Thomas C. Becker, PhD

Faculty Member, Duke Molecular Physiology Institute and Sarah W. Stedman Nutrition and Metabolism Center

Position

Assistant Professor Department of Medicine, Division of Endocrinology, Metabolism, and Nutrition Department of Pharmacology and Cancer Biology Duke University Medical Center

Contact

Carmichael Building

919 479 2367

thomas.becker@duke.edu

Summary

Thomas C. Becker, PhD is Assistant Professor in the Department of Medicine (Division of Endocrinology, Metabolism, and Nutrition) and Member of the Sarah W. Stedman Nutrition and Metabolism Center. Dr. Becker's research interests include the molecular biology of the islets of Langerhans and the development of new viral gene delivery technologies. 

PhD, University of Texas Southwestern Medical Center at Dallas

As a molecular biologist, I am interested in gene expression in cells of the islets of Langerhans, particularly as it pertains to insulin secretion and proliferation (1,2,3,4,5,6,7) To study islet gene function, it is often useful to overexpress or silence genes, yet islet and islet-derived cells are poorly transduced by traditional transfection methods. Fortunately, these cells are readily transduced by recombinant adenoviruses (1) (Figure 1), which have proven themselves to be powerful tools for islet studies. As such, I have had a long-standing interest in developing gene expression tools and expanding the versatility of existing adenoviral systems.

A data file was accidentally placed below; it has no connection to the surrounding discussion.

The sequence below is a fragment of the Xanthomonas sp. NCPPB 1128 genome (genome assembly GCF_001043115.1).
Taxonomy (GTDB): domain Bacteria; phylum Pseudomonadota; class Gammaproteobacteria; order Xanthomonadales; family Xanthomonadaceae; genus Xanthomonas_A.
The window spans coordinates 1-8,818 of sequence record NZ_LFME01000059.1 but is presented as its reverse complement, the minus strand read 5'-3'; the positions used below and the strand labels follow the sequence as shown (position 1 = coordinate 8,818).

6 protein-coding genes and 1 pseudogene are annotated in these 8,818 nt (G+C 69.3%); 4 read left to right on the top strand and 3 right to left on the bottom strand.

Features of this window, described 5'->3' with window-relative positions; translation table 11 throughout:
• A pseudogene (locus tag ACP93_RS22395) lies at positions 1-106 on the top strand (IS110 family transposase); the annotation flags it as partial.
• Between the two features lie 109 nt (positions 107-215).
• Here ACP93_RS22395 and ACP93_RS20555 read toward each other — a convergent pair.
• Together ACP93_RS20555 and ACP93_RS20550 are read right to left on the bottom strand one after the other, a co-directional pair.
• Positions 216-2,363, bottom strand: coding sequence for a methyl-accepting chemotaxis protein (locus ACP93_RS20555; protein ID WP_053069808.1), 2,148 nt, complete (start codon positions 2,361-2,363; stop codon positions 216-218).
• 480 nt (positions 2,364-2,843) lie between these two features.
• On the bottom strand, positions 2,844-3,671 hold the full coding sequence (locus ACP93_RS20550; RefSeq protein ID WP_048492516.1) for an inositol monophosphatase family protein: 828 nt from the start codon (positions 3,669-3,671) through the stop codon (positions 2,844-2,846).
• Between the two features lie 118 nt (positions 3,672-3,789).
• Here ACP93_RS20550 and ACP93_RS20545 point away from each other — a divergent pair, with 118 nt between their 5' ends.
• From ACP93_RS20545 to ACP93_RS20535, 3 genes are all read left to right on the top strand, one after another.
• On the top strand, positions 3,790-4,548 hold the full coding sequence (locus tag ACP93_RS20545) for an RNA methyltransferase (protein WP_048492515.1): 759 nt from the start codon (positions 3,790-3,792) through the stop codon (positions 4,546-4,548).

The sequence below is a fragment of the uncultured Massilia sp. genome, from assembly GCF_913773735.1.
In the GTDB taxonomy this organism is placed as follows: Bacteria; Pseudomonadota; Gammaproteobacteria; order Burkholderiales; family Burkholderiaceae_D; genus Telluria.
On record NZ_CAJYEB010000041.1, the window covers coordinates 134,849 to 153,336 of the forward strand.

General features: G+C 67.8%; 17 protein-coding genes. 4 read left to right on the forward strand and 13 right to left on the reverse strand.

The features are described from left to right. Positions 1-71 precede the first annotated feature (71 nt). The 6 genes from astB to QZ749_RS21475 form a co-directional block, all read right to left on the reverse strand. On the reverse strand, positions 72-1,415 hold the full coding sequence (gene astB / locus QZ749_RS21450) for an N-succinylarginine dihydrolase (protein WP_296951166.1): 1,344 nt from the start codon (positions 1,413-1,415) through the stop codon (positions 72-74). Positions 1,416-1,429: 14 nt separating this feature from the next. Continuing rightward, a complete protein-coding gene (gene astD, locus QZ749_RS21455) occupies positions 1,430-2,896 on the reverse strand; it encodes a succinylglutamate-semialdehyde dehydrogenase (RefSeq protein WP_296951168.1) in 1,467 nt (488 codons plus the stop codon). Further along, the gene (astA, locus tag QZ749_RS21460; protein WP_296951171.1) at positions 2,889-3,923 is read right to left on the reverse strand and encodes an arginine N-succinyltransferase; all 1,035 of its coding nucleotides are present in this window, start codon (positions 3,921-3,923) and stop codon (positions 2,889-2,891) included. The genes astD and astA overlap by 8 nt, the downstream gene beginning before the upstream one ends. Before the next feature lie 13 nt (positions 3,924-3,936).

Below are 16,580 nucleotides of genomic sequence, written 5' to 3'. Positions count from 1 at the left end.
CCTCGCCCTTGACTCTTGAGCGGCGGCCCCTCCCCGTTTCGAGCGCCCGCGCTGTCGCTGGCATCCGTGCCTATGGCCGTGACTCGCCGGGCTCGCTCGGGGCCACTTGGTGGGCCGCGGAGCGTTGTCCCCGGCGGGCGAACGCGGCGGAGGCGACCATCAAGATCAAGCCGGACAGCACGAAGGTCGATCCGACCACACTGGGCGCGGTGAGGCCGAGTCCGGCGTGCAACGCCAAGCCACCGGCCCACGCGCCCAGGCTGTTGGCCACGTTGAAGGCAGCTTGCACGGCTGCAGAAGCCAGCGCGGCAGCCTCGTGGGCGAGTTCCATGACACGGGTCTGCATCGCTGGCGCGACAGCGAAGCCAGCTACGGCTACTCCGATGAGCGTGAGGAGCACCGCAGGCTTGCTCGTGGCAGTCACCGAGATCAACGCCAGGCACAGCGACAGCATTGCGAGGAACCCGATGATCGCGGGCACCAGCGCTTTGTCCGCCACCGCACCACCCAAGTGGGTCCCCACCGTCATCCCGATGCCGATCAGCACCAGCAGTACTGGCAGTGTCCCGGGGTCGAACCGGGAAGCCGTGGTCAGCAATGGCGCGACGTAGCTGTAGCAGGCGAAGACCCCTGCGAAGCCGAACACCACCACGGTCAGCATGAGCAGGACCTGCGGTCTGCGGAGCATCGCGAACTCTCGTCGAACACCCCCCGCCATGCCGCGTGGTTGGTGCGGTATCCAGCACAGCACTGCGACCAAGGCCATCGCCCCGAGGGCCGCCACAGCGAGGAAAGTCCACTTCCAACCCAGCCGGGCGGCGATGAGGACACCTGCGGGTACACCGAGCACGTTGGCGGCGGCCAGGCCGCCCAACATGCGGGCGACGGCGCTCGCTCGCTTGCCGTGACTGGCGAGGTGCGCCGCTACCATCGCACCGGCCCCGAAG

The first generation adenoviral shuttle vector pAC.CMV (1)(Figure 2), limited the user to overexpression (OE) of cDNAs in a constitutive non-cell-type specific manner. To overcome this limited use, we modified this first generation shuttle vector  by replacing the CMV promoter with the rat insulin I promoter (RIP), allowing genes to be expressed only in transduced beta cells (Figure 2). In parallel, we also generated a corresponding RNAi shuttle vector to silence target genes in transduced cells (8,9)(Figure 2).

Second generation adenviral systems, such as the AdEasy system (Figure 3) have become popular. To enhance the versatility of this system, we recently developed a versatile shuttle vector system that functions as an OE and an RNAi vector, allowing users to inducibly express cDNAs, microRNAs and/or shRNAs in a cell-specific or non-specific manner (Figures 4 & 5). The cell-specific promoter in this shuttle system is also designed to be easily substituted for one’s cell-specific promoter of choice. The system also allows users to constitutively express the EGFP marker in transduced cells if needed.

Given the power and versatility of the recombinant adenovirus platform, we hope further development will benefit islet researchers as well as researchers in other fields.